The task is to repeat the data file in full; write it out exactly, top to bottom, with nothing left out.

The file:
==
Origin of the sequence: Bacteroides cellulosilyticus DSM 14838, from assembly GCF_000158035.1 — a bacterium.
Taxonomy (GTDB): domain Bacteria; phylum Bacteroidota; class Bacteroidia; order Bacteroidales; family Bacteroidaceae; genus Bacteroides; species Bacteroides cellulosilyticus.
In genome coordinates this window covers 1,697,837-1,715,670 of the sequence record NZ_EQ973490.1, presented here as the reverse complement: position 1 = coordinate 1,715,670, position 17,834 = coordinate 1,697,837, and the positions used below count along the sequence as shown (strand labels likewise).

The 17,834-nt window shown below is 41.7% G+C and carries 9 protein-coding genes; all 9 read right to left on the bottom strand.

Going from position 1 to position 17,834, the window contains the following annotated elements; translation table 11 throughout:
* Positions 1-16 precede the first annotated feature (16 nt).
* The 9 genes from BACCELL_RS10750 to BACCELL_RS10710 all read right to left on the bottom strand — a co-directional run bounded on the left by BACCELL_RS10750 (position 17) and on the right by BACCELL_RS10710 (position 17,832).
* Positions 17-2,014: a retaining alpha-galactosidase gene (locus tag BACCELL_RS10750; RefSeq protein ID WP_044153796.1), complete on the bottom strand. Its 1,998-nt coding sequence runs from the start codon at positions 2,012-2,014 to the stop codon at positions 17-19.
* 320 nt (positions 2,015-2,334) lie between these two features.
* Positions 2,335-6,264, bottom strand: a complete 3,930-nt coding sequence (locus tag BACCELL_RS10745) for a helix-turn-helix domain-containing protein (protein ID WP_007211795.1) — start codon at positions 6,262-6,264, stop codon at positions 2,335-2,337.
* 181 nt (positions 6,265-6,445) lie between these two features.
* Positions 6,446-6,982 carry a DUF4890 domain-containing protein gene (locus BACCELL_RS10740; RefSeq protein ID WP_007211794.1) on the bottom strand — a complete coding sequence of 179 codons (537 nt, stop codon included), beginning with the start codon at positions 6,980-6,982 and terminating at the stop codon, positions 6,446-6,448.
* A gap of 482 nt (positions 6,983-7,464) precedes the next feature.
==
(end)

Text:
Origin of the sequence: Bacteroides cellulosilyticus DSM 14838, from assembly GCF_000158035.1 — a bacterium.
Taxonomy (GTDB): domain Bacteria; phylum Bacteroidota; class Bacteroidia; order Bacteroidales; family Bacteroidaceae; genus Bacteroides; species Bacteroides cellulosilyticus.
In genome coordinates this window covers 1,697,837-1,715,670 of the sequence record NZ_EQ973490.1, presented here as the reverse complement: position 1 = coordinate 1,715,670, position 17,834 = coordinate 1,697,837, and the positions used below count along the sequence as shown (strand labels likewise).

The 17,834-nt window shown below is 41.7% G+C and carries 9 protein-coding genes; all 9 read right to left on the bottom strand.

Going from position 1 to position 17,834, the window contains the following annotated elements; translation table 11 throughout:
* Positions 1-16 precede the first annotated feature (16 nt).
* The 9 genes from BACCELL_RS10750 to BACCELL_RS10710 all read right to left on the bottom strand — a co-directional run bounded on the left by BACCELL_RS10750 (position 17) and on the right by BACCELL_RS10710 (position 17,832).
* Positions 17-2,014: a retaining alpha-galactosidase gene (locus tag BACCELL_RS10750; RefSeq protein ID WP_044153796.1), complete on the bottom strand. Its 1,998-nt coding sequence runs from the start codon at positions 2,012-2,014 to the stop codon at positions 17-19.
* 320 nt (positions 2,015-2,334) lie between these two features.
* Positions 2,335-6,264, bottom strand: a complete 3,930-nt coding sequence (locus tag BACCELL_RS10745) for a helix-turn-helix domain-containing protein (protein ID WP_007211795.1) — start codon at positions 6,262-6,264, stop codon at positions 2,335-2,337.
* 181 nt (positions 6,265-6,445) lie between these two features.
* Positions 6,446-6,982 carry a DUF4890 domain-containing protein gene (locus BACCELL_RS10740; RefSeq protein ID WP_007211794.1) on the bottom strand — a complete coding sequence of 179 codons (537 nt, stop codon included), beginning with the start codon at positions 6,980-6,982 and terminating at the stop codon, positions 6,446-6,448.
* A gap of 482 nt (positions 6,983-7,464) precedes the next feature.